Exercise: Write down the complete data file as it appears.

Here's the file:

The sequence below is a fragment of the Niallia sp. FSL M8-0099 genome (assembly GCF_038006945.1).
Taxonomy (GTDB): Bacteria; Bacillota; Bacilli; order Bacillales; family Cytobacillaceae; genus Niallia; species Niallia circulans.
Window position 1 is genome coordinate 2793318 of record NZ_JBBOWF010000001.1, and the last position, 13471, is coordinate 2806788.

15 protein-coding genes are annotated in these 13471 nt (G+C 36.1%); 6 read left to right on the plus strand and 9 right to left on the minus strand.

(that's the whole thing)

The sequence below is a fragment of the Niallia sp. FSL M8-0099 genome (assembly GCF_038006945.1).
Taxonomy (GTDB): Bacteria; Bacillota; Bacilli; order Bacillales; family Cytobacillaceae; genus Niallia; species Niallia circulans.
Window position 1 is genome coordinate 2793318 of record NZ_JBBOWF010000001.1, and the last position, 13471, is coordinate 2806788.

15 protein-coding genes are annotated in these 13471 nt (G+C 36.1%); 6 read left to right on the plus strand and 9 right to left on the minus strand.